Marriages in Texas are generally presumed to be valid. Tex. Fam. Code Ann. § 1.101.  In some cases, however, a party may seek to have a marriage determined to be invalid by pursuing an annulment.  When a person petitions for annulment, they are taking the position that the marriage was not valid and should be declared void.  One reason a party may seek an annulment is if they were induced to enter the marriage through fraud, duress, or force by the other party. A party may only be granted an annulment on these grounds if they did not voluntarily live…
A court may order Texas spousal maintenance if the spouse requesting it is not able to earn enough to provide for their own minimum reasonable needs due to an incapacitating disability. The incapacitating disability may be either physical or mental.  Tex. Fam. Code 8.051.  A former husband recently challenged a spousal-maintenance award, arguing that the former wife had not shown her disability was “incapacitating.” Husband Files for Divorce The couple separated in September 2016 and the husband petitioned for divorce in 2018.  At trial, the wife testified she had fallen down the stairs in April 2016. The wife testified she…
The trial court must divide property in a just and right manner in a Texas divorce.  The division must be equitable, and should not be punitive against either spouse.  A husband recently challenged a property division, arguing it had been punitive against him. The wife filed for divorce after the parties had been married for over 30 years.  She alleged the husband had engaged in cruel treatment and had committed fraud on the community estate. Wife’s Trial Testimony Highlighted Abusive Marriage The wife said the husband often disparaged her appearance, individual worth, and profession in front of others and in…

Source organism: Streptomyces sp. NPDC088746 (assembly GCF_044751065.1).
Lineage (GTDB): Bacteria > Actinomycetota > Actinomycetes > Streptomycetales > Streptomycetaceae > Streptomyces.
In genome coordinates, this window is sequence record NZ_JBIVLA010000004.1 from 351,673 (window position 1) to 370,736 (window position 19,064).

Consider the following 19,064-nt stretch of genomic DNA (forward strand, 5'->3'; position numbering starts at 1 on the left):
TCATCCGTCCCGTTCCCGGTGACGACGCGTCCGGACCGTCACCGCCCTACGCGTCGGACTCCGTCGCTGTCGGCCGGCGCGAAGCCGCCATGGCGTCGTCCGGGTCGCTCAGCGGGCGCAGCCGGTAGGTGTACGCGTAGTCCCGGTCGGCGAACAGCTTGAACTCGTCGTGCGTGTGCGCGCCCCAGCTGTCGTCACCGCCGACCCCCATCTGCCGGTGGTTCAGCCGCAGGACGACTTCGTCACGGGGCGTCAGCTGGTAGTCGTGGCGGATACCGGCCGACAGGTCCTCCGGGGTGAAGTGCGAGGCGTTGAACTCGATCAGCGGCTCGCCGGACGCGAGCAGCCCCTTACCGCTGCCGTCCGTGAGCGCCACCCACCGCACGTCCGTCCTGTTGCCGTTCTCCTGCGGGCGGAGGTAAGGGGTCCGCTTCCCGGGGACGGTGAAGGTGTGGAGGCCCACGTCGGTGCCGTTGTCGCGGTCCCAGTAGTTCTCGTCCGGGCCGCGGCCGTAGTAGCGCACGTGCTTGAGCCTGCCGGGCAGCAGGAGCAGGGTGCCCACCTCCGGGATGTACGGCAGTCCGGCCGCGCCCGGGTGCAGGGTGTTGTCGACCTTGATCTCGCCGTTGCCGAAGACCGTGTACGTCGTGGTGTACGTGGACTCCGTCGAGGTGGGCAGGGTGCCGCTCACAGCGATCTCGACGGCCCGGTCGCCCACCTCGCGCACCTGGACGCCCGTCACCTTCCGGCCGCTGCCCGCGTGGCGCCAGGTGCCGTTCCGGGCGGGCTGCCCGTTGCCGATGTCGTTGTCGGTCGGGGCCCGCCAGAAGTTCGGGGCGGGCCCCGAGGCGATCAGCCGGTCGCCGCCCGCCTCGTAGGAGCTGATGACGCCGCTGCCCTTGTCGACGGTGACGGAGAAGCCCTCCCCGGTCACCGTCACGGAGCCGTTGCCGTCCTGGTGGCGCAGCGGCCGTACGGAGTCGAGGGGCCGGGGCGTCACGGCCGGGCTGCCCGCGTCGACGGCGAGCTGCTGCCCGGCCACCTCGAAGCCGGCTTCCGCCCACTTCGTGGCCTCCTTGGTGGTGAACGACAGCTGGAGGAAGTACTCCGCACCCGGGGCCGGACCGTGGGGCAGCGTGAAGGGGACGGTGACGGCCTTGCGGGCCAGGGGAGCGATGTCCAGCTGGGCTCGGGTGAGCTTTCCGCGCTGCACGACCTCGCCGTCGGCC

A court may generally only modify a Texas custody order if the modification is in the best interest of the child and there has been a material and substantial change in circumstances since the previous order was rendered or the parties signed the settlement agreement. The court may also modify an order if the modification is in the child’s best interest and an older child has told the court his or her preference or if the parent with the exclusive right to designate the child’s primary residence voluntarily gave up primary care or possession of the child for six months…
When the parties to a Texas divorce agree on a property division, they may agree that certain obligations or conditions must be met.  If a party fails to meet their obligations as agreed to and set forth in the divorce decree, they may not be entitled to the property they were expecting.  In a recent case, a husband challenged a court order requiring him to reimburse the wife for certain tax liabilities after she failed to provide him the documentation required to calculate the amount he owed in accordance with the decree. Wife Fails to Comply with Requirements of Divorce…